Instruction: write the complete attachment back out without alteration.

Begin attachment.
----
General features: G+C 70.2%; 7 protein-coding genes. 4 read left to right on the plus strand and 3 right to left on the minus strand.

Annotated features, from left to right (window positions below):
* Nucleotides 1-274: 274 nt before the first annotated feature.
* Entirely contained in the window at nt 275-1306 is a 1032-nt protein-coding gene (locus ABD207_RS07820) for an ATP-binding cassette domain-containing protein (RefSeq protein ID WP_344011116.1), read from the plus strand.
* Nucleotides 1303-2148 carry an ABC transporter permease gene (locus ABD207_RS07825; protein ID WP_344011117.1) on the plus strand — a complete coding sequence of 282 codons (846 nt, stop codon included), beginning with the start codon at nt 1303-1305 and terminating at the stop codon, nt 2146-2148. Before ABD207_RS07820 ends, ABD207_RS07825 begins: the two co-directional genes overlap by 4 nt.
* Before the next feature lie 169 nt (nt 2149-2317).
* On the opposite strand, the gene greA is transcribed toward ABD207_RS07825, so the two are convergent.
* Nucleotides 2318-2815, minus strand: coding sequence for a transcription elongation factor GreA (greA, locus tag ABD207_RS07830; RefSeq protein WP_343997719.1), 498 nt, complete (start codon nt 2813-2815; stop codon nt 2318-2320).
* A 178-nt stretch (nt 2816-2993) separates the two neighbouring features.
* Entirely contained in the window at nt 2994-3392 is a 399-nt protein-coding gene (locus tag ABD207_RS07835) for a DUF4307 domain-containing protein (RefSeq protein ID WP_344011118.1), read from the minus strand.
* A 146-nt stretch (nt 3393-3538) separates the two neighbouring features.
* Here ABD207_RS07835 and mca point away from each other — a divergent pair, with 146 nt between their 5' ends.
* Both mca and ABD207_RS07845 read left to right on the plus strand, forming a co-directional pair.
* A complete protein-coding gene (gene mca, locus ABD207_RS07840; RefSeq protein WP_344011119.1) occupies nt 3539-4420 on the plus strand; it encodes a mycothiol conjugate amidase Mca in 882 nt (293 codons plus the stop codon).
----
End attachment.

General features: G+C 70.2%; 7 protein-coding genes. 4 read left to right on the plus strand and 3 right to left on the minus strand.

Annotated features, from left to right (window positions below):
* Nucleotides 1-274: 274 nt before the first annotated feature.
* Entirely contained in the window at nt 275-1306 is a 1032-nt protein-coding gene (locus ABD207_RS07820) for an ATP-binding cassette domain-containing protein (RefSeq protein ID WP_344011116.1), read from the plus strand.
* Nucleotides 1303-2148 carry an ABC transporter permease gene (locus ABD207_RS07825; protein ID WP_344011117.1) on the plus strand — a complete coding sequence of 282 codons (846 nt, stop codon included), beginning with the start codon at nt 1303-1305 and terminating at the stop codon, nt 2146-2148. Before ABD207_RS07820 ends, ABD207_RS07825 begins: the two co-directional genes overlap by 4 nt.
* Before the next feature lie 169 nt (nt 2149-2317).
* On the opposite strand, the gene greA is transcribed toward ABD207_RS07825, so the two are convergent.
* Nucleotides 2318-2815, minus strand: coding sequence for a transcription elongation factor GreA (greA, locus tag ABD207_RS07830; RefSeq protein WP_343997719.1), 498 nt, complete (start codon nt 2813-2815; stop codon nt 2318-2320).
* A 178-nt stretch (nt 2816-2993) separates the two neighbouring features.
* Entirely contained in the window at nt 2994-3392 is a 399-nt protein-coding gene (locus tag ABD207_RS07835) for a DUF4307 domain-containing protein (RefSeq protein ID WP_344011118.1), read from the minus strand.
* A 146-nt stretch (nt 3393-3538) separates the two neighbouring features.
* Here ABD207_RS07835 and mca point away from each other — a divergent pair, with 146 nt between their 5' ends.
* Both mca and ABD207_RS07845 read left to right on the plus strand, forming a co-directional pair.
* A complete protein-coding gene (gene mca, locus ABD207_RS07840; RefSeq protein WP_344011119.1) occupies nt 3539-4420 on the plus strand; it encodes a mycothiol conjugate amidase Mca in 882 nt (293 codons plus the stop codon).